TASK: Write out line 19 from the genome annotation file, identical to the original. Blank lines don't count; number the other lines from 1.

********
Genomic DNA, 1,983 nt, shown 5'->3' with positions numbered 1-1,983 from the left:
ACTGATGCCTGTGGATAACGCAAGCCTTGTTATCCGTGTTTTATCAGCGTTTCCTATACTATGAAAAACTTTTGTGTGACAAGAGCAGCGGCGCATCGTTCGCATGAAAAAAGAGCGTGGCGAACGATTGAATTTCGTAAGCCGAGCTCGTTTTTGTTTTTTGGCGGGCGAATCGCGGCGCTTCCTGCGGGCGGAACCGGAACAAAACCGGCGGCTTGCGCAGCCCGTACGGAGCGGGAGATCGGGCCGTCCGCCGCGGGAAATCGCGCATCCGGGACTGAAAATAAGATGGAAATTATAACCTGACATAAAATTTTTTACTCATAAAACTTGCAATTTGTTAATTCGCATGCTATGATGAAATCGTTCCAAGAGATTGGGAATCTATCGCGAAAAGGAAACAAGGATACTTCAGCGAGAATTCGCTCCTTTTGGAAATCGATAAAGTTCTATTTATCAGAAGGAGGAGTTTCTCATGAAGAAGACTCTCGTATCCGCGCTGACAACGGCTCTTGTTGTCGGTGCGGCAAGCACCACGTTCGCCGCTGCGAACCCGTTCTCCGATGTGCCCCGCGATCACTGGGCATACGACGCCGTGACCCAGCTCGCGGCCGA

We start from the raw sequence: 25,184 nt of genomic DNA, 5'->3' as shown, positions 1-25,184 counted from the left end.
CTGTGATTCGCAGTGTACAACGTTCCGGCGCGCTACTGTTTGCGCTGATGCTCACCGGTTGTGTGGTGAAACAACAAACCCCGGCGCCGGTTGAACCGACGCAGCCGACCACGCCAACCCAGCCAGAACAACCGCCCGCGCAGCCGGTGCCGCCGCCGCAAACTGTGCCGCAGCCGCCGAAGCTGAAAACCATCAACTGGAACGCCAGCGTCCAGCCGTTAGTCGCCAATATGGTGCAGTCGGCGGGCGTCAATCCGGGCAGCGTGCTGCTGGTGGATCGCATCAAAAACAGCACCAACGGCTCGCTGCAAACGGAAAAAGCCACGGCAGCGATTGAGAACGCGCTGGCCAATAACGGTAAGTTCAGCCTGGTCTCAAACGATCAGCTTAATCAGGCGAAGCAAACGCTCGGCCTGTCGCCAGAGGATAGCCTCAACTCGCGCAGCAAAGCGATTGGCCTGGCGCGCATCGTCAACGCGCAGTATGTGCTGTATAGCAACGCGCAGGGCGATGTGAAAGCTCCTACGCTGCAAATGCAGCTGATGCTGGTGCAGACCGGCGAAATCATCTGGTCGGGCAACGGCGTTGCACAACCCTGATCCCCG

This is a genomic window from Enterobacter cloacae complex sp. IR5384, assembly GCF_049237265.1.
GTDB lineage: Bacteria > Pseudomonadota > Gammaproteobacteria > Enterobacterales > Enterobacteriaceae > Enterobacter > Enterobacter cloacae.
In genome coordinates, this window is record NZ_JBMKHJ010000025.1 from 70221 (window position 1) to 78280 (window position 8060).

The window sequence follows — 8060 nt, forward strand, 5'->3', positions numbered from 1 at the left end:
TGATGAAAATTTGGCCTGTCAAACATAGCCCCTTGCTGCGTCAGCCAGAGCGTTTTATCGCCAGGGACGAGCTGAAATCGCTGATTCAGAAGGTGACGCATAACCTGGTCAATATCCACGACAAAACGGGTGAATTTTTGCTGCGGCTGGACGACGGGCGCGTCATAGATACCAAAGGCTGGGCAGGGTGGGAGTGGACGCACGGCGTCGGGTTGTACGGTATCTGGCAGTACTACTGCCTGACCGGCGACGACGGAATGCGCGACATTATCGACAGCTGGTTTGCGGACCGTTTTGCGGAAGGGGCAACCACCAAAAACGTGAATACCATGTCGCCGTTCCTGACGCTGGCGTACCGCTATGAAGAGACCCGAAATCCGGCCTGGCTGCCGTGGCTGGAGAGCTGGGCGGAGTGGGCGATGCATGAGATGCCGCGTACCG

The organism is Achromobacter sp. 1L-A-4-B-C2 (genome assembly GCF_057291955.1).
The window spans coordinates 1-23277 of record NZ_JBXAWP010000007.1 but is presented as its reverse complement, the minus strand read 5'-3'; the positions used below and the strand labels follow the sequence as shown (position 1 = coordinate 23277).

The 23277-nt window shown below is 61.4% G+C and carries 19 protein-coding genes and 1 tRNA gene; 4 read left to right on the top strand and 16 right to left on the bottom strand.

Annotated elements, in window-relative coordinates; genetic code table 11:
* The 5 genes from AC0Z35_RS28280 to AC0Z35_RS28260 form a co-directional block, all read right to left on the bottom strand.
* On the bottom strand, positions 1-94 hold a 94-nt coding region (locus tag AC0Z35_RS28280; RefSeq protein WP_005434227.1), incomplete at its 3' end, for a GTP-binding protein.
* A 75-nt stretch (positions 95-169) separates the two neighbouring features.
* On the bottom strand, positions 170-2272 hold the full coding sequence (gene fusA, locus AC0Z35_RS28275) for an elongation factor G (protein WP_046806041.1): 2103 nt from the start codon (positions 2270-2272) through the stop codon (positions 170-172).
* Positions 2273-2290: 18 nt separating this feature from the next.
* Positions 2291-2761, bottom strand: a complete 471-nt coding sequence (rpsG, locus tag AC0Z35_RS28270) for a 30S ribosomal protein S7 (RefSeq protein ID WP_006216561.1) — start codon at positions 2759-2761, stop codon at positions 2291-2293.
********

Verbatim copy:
* Positions 2291-2761, bottom strand: a complete 471-nt coding sequence (rpsG, locus tag AC0Z35_RS28270) for a 30S ribosomal protein S7 (RefSeq protein ID WP_006216561.1) — start codon at positions 2759-2761, stop codon at positions 2291-2293.